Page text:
Misia: The other first lady of fado

While Mariza takes the plaudits, Misia is still waiting for the diva status that she is due, reckons Michael Church
Click to follow
The Independent Culture

Great voice, great presence, great hair - we all know who the queen of fado is, don't we? To listen to the ecstatic audience at the Royal Festival Hall on Monday, there is no disputing where the crown that was once worn by Amalia Rodrigues now belongs: on the peroxide-permed water-waves of a charismatic young singer called Mariza. And since she ran off with one of this year's Radio 3 World Music awards, she has the official seal of approval. She also has a fabulously effective publicity machine.

Well, some of us do dispute this: there is a slightly older singer with a great voice, great presence, great hair - in her case, a Louise Brooks bob - who deserves to share that crown. Step forward Misia, not currently presented with fanfares at the South Bank, but releasing a record that pushes the fado spirit into territory where it has never been before. And if her new CD, Canto, sits at the outer limits of the fado genre, her earlier ones superbly occupy its centre: she, too, has been justly hailed as the "new" Amalia Rodrigues.

But one can be too far in advance of fashion, as Misia ruefully admitted last week. When she made her first CD, 12 years ago, with freshly commissioned lyrics by contemporary Portuguese poets, she did not even know if there was an audience for it. "I had to do everything myself," she says."I carried CDs everywhere in my suitcase, went to Japan to find a publisher - I was my own manager and promoter. I even had a job persuading Portuguese audiences to accept me - my image was deemed too graphic, too minimalist."

Her music was viewed with suspicion, because in those days it was still tainted by its connections with the Salazar regime: fado may now be the hottest thing in Lisbon, but even in the early Nineties it was regarded by most Portuguese as a cultural throwback.

If you drop in at the Clube de Fado in Lisbon's Alfama district, where the singers range in age from 18 to 80, you'll be stepping into the past. Since the mid-19th century, fado's form has remained constant. Dressed up to the nines, the singers are accompanied by a Portuguese guitarra plus a Spanish guitar. Each ballad lasts three minutes, and each set consists of three songs, each of which builds to a climax of such intensity that the audience is compelled to join in. Fado's lugubrious momentum is impossible to dance to, but listening to it provides a powerful physical charge.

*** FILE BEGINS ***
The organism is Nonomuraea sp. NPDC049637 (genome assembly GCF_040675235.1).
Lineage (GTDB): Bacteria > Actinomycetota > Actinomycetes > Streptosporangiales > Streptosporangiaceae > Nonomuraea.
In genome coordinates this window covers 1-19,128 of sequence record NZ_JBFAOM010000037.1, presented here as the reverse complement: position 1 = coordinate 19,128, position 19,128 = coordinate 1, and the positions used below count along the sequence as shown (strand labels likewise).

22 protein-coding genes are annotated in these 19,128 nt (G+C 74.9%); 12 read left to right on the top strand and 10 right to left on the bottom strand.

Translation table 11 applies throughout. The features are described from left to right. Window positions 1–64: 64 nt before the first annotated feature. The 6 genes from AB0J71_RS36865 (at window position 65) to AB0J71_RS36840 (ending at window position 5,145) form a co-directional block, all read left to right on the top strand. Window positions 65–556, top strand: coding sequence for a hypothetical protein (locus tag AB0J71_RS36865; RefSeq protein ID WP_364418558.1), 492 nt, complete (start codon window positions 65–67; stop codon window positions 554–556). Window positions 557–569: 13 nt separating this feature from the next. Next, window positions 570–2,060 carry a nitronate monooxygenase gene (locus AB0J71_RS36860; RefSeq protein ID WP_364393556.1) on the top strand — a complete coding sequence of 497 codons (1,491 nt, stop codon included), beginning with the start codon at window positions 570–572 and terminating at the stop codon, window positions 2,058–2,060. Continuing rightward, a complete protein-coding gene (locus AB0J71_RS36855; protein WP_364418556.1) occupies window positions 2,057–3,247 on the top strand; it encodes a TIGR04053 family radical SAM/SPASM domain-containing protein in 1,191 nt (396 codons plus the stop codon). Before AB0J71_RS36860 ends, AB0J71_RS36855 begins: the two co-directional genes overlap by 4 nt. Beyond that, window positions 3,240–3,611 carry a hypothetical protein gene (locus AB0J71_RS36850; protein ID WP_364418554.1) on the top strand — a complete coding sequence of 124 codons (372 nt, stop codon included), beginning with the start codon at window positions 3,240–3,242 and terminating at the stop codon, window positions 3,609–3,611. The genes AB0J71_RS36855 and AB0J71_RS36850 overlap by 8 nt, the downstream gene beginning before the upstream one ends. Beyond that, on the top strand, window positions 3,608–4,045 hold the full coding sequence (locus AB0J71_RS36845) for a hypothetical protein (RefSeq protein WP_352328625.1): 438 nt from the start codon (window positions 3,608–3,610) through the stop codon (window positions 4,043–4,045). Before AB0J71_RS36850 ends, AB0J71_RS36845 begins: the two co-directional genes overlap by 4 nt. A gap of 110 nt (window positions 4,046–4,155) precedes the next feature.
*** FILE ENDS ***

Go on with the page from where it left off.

Misia spent her childhood listening to fado, and her early adulthood "finding her voice" in Lisbon clubs. This was not, she says, a matter of technique: "There is no school of fado - it must be sung out of your own experience. Virtuosity and brilliance don't come into it." Because fado does not come with a dance attached, it has been, as she puts it, "protected". "But that doesn't mean that you don't have to move it on. And the big challenge is how to do that, while still staying true to the Portuguese tradition."

Misia's approach has been through using lyrics by living poets, and through delicate instrumental innovation. "But, really, I'm not renovating fado. Fado is renovating itself, as it always has."

With Canto, however, she has broken the mould. "While it's good that fado's getting so much attention, I felt the field was getting crowded. It seemed a good moment to go away and make some different music, and I have my own department of crazy ideas - that's where I found the idea for this CD."

Canto is a collection of lyrics set to melodies by the Portuguese composer Carlos Paredes, who is now old and sick. "I wanted to do this while he could still appreciate the gesture. It's not a homage, it's a gift." The music is based on the sound of the Coimbra guitar and though spiced with violins, it retains the fado atmosphere, because the key to it is Misia's bewitching vocal art, in which darkness and light chase each other across the horizon.

When I suggest to Misia that she is currently being short-changed in the diva-stakes, she gives a graceful reply. "Mariza's voice I like very much - she is a very authentic artist, very generous - and her success is good for Portuguese music. She always says Amalia opened the doors, but it was me who kept them open."

So that's all right, then.

'Canto' is out on Warner Jazz